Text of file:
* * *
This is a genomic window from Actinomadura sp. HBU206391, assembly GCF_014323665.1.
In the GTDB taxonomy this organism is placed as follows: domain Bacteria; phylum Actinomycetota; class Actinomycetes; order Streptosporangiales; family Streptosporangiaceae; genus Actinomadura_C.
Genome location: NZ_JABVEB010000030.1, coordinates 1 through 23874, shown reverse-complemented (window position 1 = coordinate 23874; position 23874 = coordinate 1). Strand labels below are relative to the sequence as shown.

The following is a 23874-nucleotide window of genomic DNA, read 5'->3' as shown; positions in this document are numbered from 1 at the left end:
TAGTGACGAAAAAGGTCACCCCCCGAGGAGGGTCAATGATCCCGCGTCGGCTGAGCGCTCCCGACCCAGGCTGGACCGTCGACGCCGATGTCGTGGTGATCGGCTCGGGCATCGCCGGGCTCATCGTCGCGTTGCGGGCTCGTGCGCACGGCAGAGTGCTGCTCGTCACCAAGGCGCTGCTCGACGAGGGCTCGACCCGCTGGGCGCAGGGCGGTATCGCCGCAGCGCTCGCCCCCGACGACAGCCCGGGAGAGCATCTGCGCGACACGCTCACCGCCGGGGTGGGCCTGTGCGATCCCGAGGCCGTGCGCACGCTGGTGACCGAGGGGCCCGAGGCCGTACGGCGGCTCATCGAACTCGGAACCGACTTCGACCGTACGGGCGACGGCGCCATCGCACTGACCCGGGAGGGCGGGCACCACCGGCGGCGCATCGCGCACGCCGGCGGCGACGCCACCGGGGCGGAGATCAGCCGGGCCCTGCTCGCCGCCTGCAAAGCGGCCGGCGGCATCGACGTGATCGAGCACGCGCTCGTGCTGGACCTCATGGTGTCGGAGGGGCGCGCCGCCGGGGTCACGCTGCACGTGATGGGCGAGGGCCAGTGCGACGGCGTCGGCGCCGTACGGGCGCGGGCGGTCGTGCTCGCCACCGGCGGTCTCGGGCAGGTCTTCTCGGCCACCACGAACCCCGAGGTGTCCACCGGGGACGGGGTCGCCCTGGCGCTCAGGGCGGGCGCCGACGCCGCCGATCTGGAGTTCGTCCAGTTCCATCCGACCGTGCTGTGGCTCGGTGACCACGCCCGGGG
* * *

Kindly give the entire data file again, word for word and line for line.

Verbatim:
This is a genomic window from Actinomadura sp. HBU206391, assembly GCF_014323665.1.
In the GTDB taxonomy this organism is placed as follows: domain Bacteria; phylum Actinomycetota; class Actinomycetes; order Streptosporangiales; family Streptosporangiaceae; genus Actinomadura_C.
Genome location: NZ_JABVEB010000030.1, coordinates 1 through 23874, shown reverse-complemented (window position 1 = coordinate 23874; position 23874 = coordinate 1). Strand labels below are relative to the sequence as shown.

The following is a 23874-nucleotide window of genomic DNA, read 5'->3' as shown; positions in this document are numbered from 1 at the left end:
TAGTGACGAAAAAGGTCACCCCCCGAGGAGGGTCAATGATCCCGCGTCGGCTGAGCGCTCCCGACCCAGGCTGGACCGTCGACGCCGATGTCGTGGTGATCGGCTCGGGCATCGCCGGGCTCATCGTCGCGTTGCGGGCTCGTGCGCACGGCAGAGTGCTGCTCGTCACCAAGGCGCTGCTCGACGAGGGCTCGACCCGCTGGGCGCAGGGCGGTATCGCCGCAGCGCTCGCCCCCGACGACAGCCCGGGAGAGCATCTGCGCGACACGCTCACCGCCGGGGTGGGCCTGTGCGATCCCGAGGCCGTGCGCACGCTGGTGACCGAGGGGCCCGAGGCCGTACGGCGGCTCATCGAACTCGGAACCGACTTCGACCGTACGGGCGACGGCGCCATCGCACTGACCCGGGAGGGCGGGCACCACCGGCGGCGCATCGCGCACGCCGGCGGCGACGCCACCGGGGCGGAGATCAGCCGGGCCCTGCTCGCCGCCTGCAAAGCGGCCGGCGGCATCGACGTGATCGAGCACGCGCTCGTGCTGGACCTCATGGTGTCGGAGGGGCGCGCCGCCGGGGTCACGCTGCACGTGATGGGCGAGGGCCAGTGCGACGGCGTCGGCGCCGTACGGGCGCGGGCGGTCGTGCTCGCCACCGGCGGTCTCGGGCAGGTCTTCTCGGCCACCACGAACCCCGAGGTGTCCACCGGGGACGGGGTCGCCCTGGCGCTCAGGGCGGGCGCCGACGCCGCCGATCTGGAGTTCGTCCAGTTCCATCCGACCGTGCTGTGGCTCGGTGACCACGCCCGGGG